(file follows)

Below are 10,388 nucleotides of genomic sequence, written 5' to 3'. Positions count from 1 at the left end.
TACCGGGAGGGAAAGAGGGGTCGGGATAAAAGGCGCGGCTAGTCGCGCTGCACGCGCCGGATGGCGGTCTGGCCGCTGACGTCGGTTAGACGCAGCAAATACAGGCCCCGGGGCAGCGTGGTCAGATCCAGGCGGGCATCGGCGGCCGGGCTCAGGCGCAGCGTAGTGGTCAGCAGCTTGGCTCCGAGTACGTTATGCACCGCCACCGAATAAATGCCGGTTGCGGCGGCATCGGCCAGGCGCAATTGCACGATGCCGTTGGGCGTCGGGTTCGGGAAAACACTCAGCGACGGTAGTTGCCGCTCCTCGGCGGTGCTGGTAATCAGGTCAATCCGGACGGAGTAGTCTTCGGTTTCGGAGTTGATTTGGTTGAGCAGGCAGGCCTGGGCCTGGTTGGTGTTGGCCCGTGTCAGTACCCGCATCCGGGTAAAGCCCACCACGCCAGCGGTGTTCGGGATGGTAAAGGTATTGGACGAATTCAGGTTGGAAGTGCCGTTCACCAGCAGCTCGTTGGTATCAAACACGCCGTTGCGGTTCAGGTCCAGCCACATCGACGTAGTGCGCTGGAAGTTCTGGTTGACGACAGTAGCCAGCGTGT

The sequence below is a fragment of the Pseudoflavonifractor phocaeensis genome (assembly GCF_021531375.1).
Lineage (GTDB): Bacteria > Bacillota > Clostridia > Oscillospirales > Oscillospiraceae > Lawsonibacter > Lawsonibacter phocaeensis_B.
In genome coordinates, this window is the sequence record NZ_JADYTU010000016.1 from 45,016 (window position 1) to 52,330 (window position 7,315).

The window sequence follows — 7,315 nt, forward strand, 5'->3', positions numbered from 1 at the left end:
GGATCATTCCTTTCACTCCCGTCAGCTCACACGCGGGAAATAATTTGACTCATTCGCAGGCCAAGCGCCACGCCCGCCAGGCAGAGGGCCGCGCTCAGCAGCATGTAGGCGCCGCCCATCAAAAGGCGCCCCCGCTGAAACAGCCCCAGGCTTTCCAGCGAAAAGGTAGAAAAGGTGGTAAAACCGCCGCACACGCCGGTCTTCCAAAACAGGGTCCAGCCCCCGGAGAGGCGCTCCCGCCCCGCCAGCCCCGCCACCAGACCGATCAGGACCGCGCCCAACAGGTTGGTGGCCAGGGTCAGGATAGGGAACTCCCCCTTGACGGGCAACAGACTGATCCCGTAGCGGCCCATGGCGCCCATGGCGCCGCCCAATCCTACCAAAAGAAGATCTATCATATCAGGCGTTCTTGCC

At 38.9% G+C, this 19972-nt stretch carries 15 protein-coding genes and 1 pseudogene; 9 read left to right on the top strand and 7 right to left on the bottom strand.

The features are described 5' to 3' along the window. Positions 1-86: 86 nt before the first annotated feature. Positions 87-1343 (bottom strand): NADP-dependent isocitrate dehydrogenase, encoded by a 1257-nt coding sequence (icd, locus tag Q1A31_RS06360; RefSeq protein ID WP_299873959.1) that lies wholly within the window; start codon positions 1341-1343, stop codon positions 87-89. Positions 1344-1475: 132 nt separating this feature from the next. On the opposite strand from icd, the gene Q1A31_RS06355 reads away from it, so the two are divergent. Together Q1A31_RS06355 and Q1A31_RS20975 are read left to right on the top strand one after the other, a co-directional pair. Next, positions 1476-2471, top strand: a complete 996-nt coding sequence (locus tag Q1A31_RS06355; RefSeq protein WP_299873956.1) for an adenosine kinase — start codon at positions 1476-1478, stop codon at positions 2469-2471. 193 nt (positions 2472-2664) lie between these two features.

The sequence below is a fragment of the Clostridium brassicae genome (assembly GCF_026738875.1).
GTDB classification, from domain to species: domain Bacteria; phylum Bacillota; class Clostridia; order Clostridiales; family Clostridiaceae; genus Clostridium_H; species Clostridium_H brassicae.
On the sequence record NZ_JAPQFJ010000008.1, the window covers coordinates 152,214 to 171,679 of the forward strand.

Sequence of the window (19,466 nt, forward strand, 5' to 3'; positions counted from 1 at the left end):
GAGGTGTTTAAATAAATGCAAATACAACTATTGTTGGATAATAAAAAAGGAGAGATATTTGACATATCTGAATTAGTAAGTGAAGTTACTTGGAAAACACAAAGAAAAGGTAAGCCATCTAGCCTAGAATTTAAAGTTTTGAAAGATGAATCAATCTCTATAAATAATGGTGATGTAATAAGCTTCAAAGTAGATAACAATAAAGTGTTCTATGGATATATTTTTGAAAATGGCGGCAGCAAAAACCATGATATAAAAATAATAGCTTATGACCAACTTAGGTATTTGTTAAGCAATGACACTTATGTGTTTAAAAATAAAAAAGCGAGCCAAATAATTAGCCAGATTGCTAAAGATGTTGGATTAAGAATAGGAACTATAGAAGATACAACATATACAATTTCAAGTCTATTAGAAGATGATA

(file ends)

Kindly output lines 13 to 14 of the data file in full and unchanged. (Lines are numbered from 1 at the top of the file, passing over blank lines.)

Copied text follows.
Sequence of the window (19,466 nt, forward strand, 5' to 3'; positions counted from 1 at the left end):
GAGGTGTTTAAATAAATGCAAATACAACTATTGTTGGATAATAAAAAAGGAGAGATATTTGACATATCTGAATTAGTAAGTGAAGTTACTTGGAAAACACAAAGAAAAGGTAAGCCATCTAGCCTAGAATTTAAAGTTTTGAAAGATGAATCAATCTCTATAAATAATGGTGATGTAATAAGCTTCAAAGTAGATAACAATAAAGTGTTCTATGGATATATTTTTGAAAATGGCGGCAGCAAAAACCATGATATAAAAATAATAGCTTATGACCAACTTAGGTATTTGTTAAGCAATGACACTTATGTGTTTAAAAATAAAAAAGCGAGCCAAATAATTAGCCAGATTGCTAAAGATGTTGGATTAAGAATAGGAACTATAGAAGATACAACATATACAATTTCAAGTCTATTAGAAGATGATA